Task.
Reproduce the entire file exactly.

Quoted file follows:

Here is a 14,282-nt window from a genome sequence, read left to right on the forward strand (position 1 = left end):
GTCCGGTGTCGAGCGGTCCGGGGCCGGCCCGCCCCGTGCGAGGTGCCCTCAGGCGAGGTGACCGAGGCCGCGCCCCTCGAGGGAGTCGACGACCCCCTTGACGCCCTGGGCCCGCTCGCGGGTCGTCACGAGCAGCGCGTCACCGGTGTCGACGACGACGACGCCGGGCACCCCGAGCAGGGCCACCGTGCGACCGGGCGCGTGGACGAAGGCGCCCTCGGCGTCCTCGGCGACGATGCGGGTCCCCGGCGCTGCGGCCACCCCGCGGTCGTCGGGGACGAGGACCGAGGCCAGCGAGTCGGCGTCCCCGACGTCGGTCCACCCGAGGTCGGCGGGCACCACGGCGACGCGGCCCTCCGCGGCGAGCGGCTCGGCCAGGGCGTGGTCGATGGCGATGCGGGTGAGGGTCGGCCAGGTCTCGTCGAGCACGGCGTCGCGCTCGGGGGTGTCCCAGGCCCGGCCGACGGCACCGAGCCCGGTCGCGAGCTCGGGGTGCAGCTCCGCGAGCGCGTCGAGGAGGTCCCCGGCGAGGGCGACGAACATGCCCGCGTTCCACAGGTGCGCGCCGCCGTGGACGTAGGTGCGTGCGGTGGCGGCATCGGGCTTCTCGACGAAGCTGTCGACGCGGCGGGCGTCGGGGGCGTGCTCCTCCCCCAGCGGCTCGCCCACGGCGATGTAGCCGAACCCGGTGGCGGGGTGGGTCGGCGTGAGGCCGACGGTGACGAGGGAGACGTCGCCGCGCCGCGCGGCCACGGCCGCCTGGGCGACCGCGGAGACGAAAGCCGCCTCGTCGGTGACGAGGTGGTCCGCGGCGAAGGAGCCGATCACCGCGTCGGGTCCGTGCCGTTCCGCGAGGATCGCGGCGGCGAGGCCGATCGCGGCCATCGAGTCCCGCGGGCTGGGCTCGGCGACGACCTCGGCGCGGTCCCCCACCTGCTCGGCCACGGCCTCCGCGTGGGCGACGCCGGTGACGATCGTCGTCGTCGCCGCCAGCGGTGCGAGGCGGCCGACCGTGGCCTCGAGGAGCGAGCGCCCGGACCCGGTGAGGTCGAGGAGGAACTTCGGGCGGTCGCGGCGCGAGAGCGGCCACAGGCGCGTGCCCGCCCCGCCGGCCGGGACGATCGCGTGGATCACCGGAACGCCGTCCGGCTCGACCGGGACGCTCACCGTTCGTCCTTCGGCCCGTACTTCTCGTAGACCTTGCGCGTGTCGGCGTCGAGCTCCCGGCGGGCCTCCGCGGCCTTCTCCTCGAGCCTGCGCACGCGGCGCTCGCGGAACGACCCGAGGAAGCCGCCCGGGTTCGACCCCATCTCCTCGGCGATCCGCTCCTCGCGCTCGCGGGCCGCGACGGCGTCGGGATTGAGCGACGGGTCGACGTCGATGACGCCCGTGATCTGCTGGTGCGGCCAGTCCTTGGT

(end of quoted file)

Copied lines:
Here is a 14,282-nt window from a genome sequence, read left to right on the forward strand (position 1 = left end):
GTCCGGTGTCGAGCGGTCCGGGGCCGGCCCGCCCCGTGCGAGGTGCCCTCAGGCGAGGTGACCGAGGCCGCGCCCCTCGAGGGAGTCGACGACCCCCTTGACGCCCTGGGCCCGCTCGCGGGTCGTCACGAGCAGCGCGTCACCGGTGTCGACGACGACGACGCCGGGCACCCCGAGCAGGGCCACCGTGCGACCGGGCGCGTGGACGAAGGCGCCCTCGGCGTCCTCGGCGACGATGCGGGTCCCCGGCGCTGCGGCCACCCCGCGGTCGTCGGGGACGAGGACCGAGGCCAGCGAGTCGGCGTCCCCGACGTCGGTCCACCCGAGGTCGGCGGGCACCACGGCGACGCGGCCCTCCGCGGCGAGCGGCTCGGCCAGGGCGTGGTCGATGGCGATGCGGGTGAGGGTCGGCCAGGTCTCGTCGAGCACGGCGTCGCGCTCGGGGGTGTCCCAGGCCCGGCCGACGGCACCGAGCCCGGTCGCGAGCTCGGGGTGCAGCTCCGCGAGCGCGTCGAGGAGGTCCCCGGCGAGGGCGACGAACATGCCCGCGTTCCACAGGTGCGCGCCGCCGTGGACGTAGGTGCGTGCGGTGGCGGCATCGGGCTTCTCGACGAAGCTGTCGACGCGGCGGGCGTCGGGGGCGTGCTCCTCCCCCAGCGGCTCGCCCACGGCGATGTAGCCGAACCCGGTGGCGGGGTGGGTCGGCGTGAGGCCGACGGTGACGAGGGAGACGTCGCCGCGCCGCGCGGCCACGGCCGCCTGGGCGACCGCGGAGACGAAAGCCGCCTCGTCGGTGACGAGGTGGTCCGCGGCGAAGGAGCCGATCACCGCGTCGGGTCCGTGCCGTTCCGCGAGGATCGCGGCGGCGAGGCCGATCGCGGCCATCGAGTCCCGCGGGCTGGGCTCGGCGACGACCTCGGCGCGGTCCCCCACCTGCTCGGCCACGGCCTCCGCGTGGGCGACGCCGGTGACGATCGTCGTCGTCGCCGCCAGCGGTGCGAGGCGGCCGACCGTGGCCTCGAGGAGCGAGCGCCCGGACCCGGTGAGGTCGAGGAGGAACTTCGGGCGGTCGCGGCGCGAGAGCGGCCACAGGCGCGTGCCCGCCCCGCCGGCCGGGACGATCGCGTGGATCACCGGAACGCCGTCCGGCTCGACCGGGACGCTCACCGTTCGTCCTTCGGCCCGTACTTCTCGTAGACCTTGCGCGTGTCGGCGTCGAGCTCCCGGCGGGCCTCCGCGGCCTTCTCCTCGAGCCTGCGCACGCGGCGCTCGCGGAACGACCCGAGGAAGCCGCCCGGGTTCGACCCCATCTCCTCGGCGATCCGCTCCTCGCGCTCGCGGGCCGCGACGGCGTCGGGATTGAGCGACGGGTCGACGTCGATGACGCCCGTGATCTGCTGGTGCGGCCAGTCCTTGGT